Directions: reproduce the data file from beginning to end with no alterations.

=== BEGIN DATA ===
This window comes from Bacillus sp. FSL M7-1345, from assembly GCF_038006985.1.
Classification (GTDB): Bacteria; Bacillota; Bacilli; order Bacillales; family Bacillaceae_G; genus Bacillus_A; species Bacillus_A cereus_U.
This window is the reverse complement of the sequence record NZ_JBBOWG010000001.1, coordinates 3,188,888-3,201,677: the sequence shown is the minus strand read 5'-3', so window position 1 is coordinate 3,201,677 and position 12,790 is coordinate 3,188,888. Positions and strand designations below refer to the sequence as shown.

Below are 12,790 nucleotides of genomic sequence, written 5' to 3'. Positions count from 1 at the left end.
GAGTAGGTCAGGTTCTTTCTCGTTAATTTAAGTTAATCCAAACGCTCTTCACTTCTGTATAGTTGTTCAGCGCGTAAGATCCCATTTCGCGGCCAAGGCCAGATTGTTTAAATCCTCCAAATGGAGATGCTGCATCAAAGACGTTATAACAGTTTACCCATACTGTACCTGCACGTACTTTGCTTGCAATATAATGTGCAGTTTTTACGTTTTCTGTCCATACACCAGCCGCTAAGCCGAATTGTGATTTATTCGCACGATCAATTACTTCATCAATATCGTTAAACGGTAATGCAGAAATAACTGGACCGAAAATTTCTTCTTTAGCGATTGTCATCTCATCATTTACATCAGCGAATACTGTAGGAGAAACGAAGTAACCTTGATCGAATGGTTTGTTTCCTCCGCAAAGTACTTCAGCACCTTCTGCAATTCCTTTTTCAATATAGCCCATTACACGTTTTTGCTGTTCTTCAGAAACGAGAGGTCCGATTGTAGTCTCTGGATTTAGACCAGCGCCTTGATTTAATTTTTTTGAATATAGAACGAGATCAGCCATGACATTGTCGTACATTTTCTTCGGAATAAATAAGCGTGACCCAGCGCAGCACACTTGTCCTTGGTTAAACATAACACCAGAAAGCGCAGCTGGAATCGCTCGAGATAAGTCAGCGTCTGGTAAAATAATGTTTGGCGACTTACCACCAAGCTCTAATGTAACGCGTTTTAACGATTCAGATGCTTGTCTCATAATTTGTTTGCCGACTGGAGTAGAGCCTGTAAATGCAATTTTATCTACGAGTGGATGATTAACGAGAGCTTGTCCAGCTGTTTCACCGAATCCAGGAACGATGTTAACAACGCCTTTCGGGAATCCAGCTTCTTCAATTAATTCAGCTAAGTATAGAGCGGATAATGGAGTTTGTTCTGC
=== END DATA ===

This window comes from Bacillus sp. FSL M7-1345, from assembly GCF_038006985.1.
Classification (GTDB): Bacteria; Bacillota; Bacilli; order Bacillales; family Bacillaceae_G; genus Bacillus_A; species Bacillus_A cereus_U.
This window is the reverse complement of the sequence record NZ_JBBOWG010000001.1, coordinates 3,188,888-3,201,677: the sequence shown is the minus strand read 5'-3', so window position 1 is coordinate 3,201,677 and position 12,790 is coordinate 3,188,888. Positions and strand designations below refer to the sequence as shown.

Below are 12,790 nucleotides of genomic sequence, written 5' to 3'. Positions count from 1 at the left end.
GAGTAGGTCAGGTTCTTTCTCGTTAATTTAAGTTAATCCAAACGCTCTTCACTTCTGTATAGTTGTTCAGCGCGTAAGATCCCATTTCGCGGCCAAGGCCAGATTGTTTAAATCCTCCAAATGGAGATGCTGCATCAAAGACGTTATAACAGTTTACCCATACTGTACCTGCACGTACTTTGCTTGCAATATAATGTGCAGTTTTTACGTTTTCTGTCCATACACCAGCCGCTAAGCCGAATTGTGATTTATTCGCACGATCAATTACTTCATCAATATCGTTAAACGGTAATGCAGAAATAACTGGACCGAAAATTTCTTCTTTAGCGATTGTCATCTCATCATTTACATCAGCGAATACTGTAGGAGAAACGAAGTAACCTTGATCGAATGGTTTGTTTCCTCCGCAAAGTACTTCAGCACCTTCTGCAATTCCTTTTTCAATATAGCCCATTACACGTTTTTGCTGTTCTTCAGAAACGAGAGGTCCGATTGTAGTCTCTGGATTTAGACCAGCGCCTTGATTTAATTTTTTTGAATATAGAACGAGATCAGCCATGACATTGTCGTACATTTTCTTCGGAATAAATAAGCGTGACCCAGCGCAGCACACTTGTCCTTGGTTAAACATAACACCAGAAAGCGCAGCTGGAATCGCTCGAGATAAGTCAGCGTCTGGTAAAATAATGTTTGGCGACTTACCACCAAGCTCTAATGTAACGCGTTTTAACGATTCAGATGCTTGTCTCATAATTTGTTTGCCGACTGGAGTAGAGCCTGTAAATGCAATTTTATCTACGAGTGGATGATTAACGAGAGCTTGTCCAGCTGTTTCACCGAATCCAGGAACGATGTTAACAACGCCTTTCGGGAATCCAGCTTCTTCAATTAATTCAGCTAAGTATAGAGCGGATAATGGAGTTTGTTCTGC